On Rod Serling’s “Walking Distance”

“His name was Martin Sloan and he was thirty-six years old…”

So begins Rod Serling’s bittersweet tale of memory and nostalgia. It is every bit as tender and filled with longing as the parallel television episode. However, unlike in The Twilight Zone episode, Rod Serling’s short story actually introduces us to our protagonist ad executive, Martin Sloan, at his bachelor flat on Park Avenue and 63rd Street in New York City. He drives a red Mercedez-Benz, dons a Brooks Brothers suit, and leads a busy stressful life which has recently caused a painful ulcer in his gut. Despite the busy days, Martin lives alone and often comes home to sit in the dark or gaze in the mirror (mirrors play an important thematic role both in the story as well as the episode).

Martin regularly finds himself dreaming of escapism, longing to go back to the little town of his youth in upstate New York. One night, on a whim, Martin drives out of the city toward his childhood home of Homewood, New York –“a quiet, tree-filled little town of three thousand people” (63). It is a warm summer night and as he drives he recalls the uninhibited freedom of his childhood, summer bandstands, parks, and playgrounds. Life was simpler then and Martin feels lost. He has not visited his hometown in some twenty years.

Martin stops for gas as well as an oil change and lube up when he suddenly realizes he is only one and a half miles from Homewood –or mere “walking distance” away. While his car is fixed he steps backward in time and walks over the hill to Homewood. First, he stops into Mr. Wilson’s drugstore which sits exactly as he once remembered it. Martin orders from the soda jerk a cup which costs three scoops for a dime! It is a shockingly low price. Little seems to have changed here and the pace of life is slow and easy, but Martin notes that the people seem happy.

In reading about these halcyon days, I am left to wonder if this bygone era in American has completely vanished never again to return. Our pace of life as been radically sped up, and many small towns are almost unrecognizable after having been decimated by years of corporate plunder. These old shops, where a man might once have taken pride in his work or trade, have now been replaced with soulless big box chains, distributing cheap mass-produced goods, paying their employees a pittance, serving the shareholder class who live far away without care. Today, people seem less happy, more frantic, fearful, disconnected, often without hope of a future, spiritually bankrupt and morally hedonistic, devoid of community, absent the rootedness which makes life meaningful and joyful. In contrast, Martin Sloan’s Homewood seems not to have yet been crushed by the weight of our world. Instead children play outside unsupervised, without fear of abduction. Life is generally safe and carefree, business is slow but people are kindhearted and optimistic. This is not the snide portrayal of small town middle class American life as in Sinclair Lewis’s novels.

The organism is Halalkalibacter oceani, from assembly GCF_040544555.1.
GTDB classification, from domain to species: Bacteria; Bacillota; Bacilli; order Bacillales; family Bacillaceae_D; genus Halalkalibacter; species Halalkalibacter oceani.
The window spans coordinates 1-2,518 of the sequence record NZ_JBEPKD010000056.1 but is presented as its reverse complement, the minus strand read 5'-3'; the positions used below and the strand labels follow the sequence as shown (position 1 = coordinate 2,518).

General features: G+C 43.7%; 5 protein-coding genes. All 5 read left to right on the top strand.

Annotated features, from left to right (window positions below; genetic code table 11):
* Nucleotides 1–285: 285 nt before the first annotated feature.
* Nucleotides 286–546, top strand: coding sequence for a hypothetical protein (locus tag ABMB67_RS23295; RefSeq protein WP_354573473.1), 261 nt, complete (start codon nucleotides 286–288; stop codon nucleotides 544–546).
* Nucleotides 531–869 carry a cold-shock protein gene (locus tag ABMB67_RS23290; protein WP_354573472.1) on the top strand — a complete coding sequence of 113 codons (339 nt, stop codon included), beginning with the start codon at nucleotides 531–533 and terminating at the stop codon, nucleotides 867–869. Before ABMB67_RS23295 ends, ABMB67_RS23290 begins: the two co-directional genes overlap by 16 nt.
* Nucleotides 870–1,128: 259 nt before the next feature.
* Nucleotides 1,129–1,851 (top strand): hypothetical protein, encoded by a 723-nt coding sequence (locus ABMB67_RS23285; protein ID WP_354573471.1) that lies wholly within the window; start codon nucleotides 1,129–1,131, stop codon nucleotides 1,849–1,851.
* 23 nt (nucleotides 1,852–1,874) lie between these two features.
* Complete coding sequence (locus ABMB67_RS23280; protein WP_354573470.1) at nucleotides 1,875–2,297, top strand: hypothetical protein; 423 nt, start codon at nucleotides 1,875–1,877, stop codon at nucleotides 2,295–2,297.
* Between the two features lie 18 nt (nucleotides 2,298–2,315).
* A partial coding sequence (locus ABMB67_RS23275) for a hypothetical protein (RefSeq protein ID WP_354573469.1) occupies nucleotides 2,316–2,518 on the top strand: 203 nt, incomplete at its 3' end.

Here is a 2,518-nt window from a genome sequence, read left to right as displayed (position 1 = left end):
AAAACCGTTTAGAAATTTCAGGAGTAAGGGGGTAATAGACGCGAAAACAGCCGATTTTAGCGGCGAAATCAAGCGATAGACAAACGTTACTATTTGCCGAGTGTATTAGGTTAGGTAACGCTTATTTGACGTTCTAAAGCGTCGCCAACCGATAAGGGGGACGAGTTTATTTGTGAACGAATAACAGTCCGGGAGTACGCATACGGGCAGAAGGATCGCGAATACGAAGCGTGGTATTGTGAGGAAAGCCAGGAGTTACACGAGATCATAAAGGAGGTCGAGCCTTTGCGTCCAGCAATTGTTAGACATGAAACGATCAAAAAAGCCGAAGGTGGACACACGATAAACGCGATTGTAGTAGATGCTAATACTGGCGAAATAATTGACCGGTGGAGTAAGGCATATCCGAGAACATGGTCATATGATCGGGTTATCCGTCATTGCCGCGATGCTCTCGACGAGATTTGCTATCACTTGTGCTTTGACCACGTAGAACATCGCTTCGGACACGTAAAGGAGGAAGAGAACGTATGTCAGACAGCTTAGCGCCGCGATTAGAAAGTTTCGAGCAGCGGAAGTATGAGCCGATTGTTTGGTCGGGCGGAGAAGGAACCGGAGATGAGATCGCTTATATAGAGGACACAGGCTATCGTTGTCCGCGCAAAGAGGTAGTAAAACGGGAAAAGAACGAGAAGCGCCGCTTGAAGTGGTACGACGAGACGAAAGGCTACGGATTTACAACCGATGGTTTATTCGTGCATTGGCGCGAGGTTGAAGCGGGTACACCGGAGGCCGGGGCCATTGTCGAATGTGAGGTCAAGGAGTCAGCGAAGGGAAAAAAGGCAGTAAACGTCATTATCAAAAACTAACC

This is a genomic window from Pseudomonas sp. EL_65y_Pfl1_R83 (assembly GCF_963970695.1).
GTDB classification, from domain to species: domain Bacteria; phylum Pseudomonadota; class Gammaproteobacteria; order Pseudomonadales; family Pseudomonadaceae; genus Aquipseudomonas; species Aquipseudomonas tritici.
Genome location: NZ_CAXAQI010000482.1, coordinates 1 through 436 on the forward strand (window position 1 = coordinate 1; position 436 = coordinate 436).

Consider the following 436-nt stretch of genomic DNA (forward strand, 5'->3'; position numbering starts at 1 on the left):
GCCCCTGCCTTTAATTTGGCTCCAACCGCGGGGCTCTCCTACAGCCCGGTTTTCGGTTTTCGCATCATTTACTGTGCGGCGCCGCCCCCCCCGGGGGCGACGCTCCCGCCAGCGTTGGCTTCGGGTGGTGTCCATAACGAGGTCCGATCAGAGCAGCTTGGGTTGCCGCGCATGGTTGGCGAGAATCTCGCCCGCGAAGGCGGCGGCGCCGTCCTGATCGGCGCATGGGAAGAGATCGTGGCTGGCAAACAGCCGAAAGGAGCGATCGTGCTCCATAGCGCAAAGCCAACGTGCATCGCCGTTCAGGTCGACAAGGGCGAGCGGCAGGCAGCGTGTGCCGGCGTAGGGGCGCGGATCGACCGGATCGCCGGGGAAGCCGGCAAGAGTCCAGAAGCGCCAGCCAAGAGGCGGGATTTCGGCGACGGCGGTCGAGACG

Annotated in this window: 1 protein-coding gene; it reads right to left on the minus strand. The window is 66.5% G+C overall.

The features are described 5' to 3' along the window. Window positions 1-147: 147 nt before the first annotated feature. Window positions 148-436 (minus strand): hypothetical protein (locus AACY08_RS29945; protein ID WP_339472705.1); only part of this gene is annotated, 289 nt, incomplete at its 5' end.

The “bittersweet pang of nostalgia” hits Martin as he walks down Oak Street, which has remained exactly as he remembered it. Music plays in the park over the sounds of children, and a merry-go-round spins while the tinkling sound of an of ice cream truck lazily rolls by. Why did I ever leave this dream? Martin asks himself.

Martin spots a young Marty Sloan –himself– carving his name into the wooden bandstand in the park, and he meets his parents at his old house (though in reality his parents have long since died). Something is not right here. Martin has somehow stepped back in time only to find his nostalgia-ridden childhood to be a place which he can sadly never fully grasp again. Life is fleeting and these beautiful moments are protean, impossible to hold for too long. Youth is wasted on the young as the saying goes. As Martin chases down his younger self he causes a leg injury, and then quietly whispers, “I only wanted to tell you that this was the most wonderful time for you. Don’t let any of it go by without enjoying it. There won’t be any more merry-go-rounds. No more cotton candy. No more band concerts. I only wanted to tell you, Martin, that this is the most wonderful time…” (79).

Martin then somberly speaks with his father who seems to know the truth. Martin confesses to his father that life in New York is a rat race and he yearns to come home, to ride merry-go-rounds just one more time, to eat cotton candy and live carefree like he once did as a child, to gaze up at the stars on warm summer nights, to listen to a band concert in the park, to watch the rain from his home porch, to eat ice cream and find Mr. Wilson asleep in the back of the drugstore, to play hide-and-seek in the park, to hear the sound of children’s laughter once more. He is begging for a return to innocence. But, as Martin’s father notes, perhaps there is only one golden summer for each customer in this life, and perhaps Martin might actually find those merry-go-rounds and cotton candy and band concerts today if only he might look a little closer, and focus on what lies ahead rather than gazing longingly into the past. Martin solemnly bids farewell to his father for the last time and he returns home knowing that Homewood is never truly “walking distance” away anymore.

Serling, Rod. Stories From The Twilight Zone. Rod Serling Books: 1960 (republished in 1990 by the Serling family), Paperback Edition.

Click here to return to my survey of The Twilight Zone series.

Click here to read my review of The Twilight Zone Episode “Walking Distance”

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